Computer means any device capable of performing the steps developed in this invention to result in an optimal waterflood injection, including but not limited to: a microprocessor, a digital state machine, a field programmable gate array (FGPA), a digital signal processor, a collocated integrated memory system with microprocessor and analog or digital output device, a distributed memory system with microprocessor and analog or digital output device connected with digital or analog signal protocols.

Computer readable media means any source of organized information that may be processed by a computer to perform the steps developed in this invention to result in an optimal waterflood injection, including but not limited to: a magnetically readable storage system; optically readable storage media such as punch cards or printed matter readable by direct methods or methods of optical character recognition; other optical storage media such as a compact disc (CD), a digital versatile disc (DVD), a rewritable CD and/or DVD; electrically readable media such as programmable read only memories (PROMs), electrically erasable programmable read only memories (EEPROMs), field programmable gate arrays (FGPAs), flash random access memory (flash RAM); and remotely transmitted information by electromagnetic or optical methods.

Physical property means a derived or observable, measurable characteristic of sample, including, but not limited to speed of sound in a specified direction, density, permeability, porosity, resistivity, permittivity, Young's modulus, tensor stress-strain properties, speed of sound propagation, shear modulus, amount of water present, and amount of oil present.

Bulk property means a physical property of a medium spatially averaged over a volume of interest.

Time domain measurement data set means a collection of data measured in the time domain such as a seismogram, possibly including spatial information of one or more source and/or receiver locations.

Wavefield means modeled or measured data, or combination of such data, that obey differential equations describing wave motion in time domain or in frequency domain.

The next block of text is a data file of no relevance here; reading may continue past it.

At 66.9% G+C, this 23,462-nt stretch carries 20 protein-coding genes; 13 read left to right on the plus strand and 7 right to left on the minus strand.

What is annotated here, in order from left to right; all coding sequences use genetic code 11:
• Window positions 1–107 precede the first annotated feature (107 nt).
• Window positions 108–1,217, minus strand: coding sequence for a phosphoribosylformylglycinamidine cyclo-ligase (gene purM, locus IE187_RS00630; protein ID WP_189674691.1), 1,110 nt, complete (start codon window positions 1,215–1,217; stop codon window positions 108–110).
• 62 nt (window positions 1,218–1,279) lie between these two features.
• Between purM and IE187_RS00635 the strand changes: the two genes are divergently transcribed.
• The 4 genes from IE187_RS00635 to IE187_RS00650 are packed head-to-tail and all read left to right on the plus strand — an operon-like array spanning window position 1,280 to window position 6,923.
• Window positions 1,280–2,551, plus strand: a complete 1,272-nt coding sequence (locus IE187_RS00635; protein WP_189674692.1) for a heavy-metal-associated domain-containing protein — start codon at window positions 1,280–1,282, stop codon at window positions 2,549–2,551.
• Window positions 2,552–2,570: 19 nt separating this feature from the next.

Normalized data wavefield means measured data at any receiver point normalized by measured data at a reference point in the frequency domain.

Normalized modeled wavefield means modeled (calculated) data at any receiver point normalized by modeled data at a reference point in the frequency domain.

Introduction

Source-independent full waveform inversion of seismic data can lead to high-resolution imaging of subsurface geophysical parameters that would otherwise have not been possible using other conventional methods. Detailed information of distribution of geophysical parameters are crucial in understanding the spatial distribution of gas and fluid, and their movement when repeated measurements are made over time. Potential applications of the proposed method include, but are not limited to exploration of oil, methane hydrate, and geothermal resources, characterization and monitoring of various petrological reservoirs, CO_{2 }sequestration, and environmental remediation processes.

Normalized Wavefield Analysis

Without loss of generality, let us assume a field survey involving NS transmitter positions and NG receiver positions of arbitrary configurations, but with known spatial locations. Additionally, the spatial coordinates of the boundary of the medium are also known. In acquiring data, the source and receiver deployment configuration is an important part of survey design for successfully achieving the desired survey objective. The full waveform inversion scheme described herein is general, since any arbitrary configuration is acceptable: surface or single borehole reflection, surface-to-borehole or borehole-to-surface conventional processing of time-lapse Vertical Seismic Profiling (VSP) data, cross-hole, or combinations of these.